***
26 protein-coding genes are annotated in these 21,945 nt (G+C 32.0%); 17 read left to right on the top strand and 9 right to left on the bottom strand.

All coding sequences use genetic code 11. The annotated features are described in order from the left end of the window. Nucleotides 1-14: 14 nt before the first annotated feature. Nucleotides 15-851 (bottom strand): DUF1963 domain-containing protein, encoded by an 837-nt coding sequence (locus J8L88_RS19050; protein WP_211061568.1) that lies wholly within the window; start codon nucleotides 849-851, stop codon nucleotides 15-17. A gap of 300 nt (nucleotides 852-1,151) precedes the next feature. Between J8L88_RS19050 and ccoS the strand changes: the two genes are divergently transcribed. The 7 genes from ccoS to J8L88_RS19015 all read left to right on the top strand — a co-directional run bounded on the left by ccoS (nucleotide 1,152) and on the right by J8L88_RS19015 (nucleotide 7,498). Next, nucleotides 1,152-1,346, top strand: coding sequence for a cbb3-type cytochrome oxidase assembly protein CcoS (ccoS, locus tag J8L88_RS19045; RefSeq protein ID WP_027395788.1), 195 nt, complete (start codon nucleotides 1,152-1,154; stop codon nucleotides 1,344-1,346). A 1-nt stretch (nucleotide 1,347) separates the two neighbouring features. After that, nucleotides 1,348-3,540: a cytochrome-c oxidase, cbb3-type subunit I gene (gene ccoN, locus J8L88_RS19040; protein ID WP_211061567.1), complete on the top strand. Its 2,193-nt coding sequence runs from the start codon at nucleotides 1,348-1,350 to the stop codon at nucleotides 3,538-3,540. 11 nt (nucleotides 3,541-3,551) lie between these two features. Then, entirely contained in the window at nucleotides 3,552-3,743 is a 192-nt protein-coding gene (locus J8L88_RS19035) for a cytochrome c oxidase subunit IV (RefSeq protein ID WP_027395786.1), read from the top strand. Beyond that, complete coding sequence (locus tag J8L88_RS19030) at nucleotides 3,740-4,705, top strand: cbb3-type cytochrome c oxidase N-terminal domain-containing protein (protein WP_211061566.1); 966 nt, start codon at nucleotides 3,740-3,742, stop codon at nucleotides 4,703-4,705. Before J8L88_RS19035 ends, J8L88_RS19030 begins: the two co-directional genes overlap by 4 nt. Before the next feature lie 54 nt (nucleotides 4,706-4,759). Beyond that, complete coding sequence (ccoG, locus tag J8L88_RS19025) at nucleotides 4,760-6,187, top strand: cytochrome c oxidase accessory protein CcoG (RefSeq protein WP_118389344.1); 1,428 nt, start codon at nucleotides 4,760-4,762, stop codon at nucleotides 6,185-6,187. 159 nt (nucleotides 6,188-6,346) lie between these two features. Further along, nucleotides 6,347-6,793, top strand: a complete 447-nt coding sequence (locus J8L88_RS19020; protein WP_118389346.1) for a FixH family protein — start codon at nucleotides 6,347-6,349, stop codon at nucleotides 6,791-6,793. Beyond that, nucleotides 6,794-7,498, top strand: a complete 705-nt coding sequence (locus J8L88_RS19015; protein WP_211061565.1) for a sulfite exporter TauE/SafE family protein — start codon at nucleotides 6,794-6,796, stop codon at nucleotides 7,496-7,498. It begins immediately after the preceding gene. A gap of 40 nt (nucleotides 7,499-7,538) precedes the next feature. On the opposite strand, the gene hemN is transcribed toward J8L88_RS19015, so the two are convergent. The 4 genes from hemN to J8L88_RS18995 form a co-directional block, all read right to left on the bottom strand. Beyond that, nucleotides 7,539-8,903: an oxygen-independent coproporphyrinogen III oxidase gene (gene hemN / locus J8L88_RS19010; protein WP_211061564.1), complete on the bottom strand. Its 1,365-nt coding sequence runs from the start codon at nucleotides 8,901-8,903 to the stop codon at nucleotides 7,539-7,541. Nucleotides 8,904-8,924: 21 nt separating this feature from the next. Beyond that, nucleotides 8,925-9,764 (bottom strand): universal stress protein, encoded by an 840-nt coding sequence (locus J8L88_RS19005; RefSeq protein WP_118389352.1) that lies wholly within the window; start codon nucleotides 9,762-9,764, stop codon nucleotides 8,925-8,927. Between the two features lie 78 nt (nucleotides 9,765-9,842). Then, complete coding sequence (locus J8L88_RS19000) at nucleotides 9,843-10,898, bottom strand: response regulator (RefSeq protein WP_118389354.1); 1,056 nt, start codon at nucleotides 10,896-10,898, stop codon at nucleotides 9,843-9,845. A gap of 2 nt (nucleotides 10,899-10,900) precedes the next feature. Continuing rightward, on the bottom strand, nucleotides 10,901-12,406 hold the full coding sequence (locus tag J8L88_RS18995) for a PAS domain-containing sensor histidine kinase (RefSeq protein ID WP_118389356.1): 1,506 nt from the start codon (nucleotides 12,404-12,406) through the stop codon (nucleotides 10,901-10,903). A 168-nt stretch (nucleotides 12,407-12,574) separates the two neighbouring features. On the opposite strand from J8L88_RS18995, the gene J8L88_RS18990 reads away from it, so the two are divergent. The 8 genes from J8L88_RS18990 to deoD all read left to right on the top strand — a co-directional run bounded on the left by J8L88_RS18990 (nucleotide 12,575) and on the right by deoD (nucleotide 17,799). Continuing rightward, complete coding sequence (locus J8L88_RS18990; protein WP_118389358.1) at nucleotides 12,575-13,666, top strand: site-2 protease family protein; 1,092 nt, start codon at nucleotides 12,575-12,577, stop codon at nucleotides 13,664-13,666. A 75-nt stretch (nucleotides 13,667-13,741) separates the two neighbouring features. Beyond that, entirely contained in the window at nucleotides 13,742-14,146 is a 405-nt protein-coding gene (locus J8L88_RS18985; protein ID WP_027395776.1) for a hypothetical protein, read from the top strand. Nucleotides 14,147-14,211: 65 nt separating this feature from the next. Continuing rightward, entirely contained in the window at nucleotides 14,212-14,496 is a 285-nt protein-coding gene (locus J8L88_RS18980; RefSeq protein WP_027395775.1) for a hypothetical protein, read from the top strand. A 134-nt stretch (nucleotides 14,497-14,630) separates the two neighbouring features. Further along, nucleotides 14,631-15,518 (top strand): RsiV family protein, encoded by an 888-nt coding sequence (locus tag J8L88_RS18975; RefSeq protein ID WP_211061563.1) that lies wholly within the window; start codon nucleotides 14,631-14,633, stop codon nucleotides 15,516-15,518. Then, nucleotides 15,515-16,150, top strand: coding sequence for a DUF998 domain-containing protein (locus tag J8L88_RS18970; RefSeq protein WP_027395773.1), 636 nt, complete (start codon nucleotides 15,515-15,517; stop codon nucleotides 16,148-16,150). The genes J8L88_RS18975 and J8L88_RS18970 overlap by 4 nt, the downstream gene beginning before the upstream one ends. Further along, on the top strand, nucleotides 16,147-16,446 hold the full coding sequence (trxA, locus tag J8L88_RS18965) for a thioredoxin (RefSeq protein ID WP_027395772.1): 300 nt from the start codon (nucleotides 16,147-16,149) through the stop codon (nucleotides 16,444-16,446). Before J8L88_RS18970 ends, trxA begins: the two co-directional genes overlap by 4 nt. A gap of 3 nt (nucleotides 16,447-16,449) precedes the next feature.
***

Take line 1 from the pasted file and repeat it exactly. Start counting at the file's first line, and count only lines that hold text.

26 protein-coding genes are annotated in these 21,945 nt (G+C 32.0%); 17 read left to right on the top strand and 9 right to left on the bottom strand.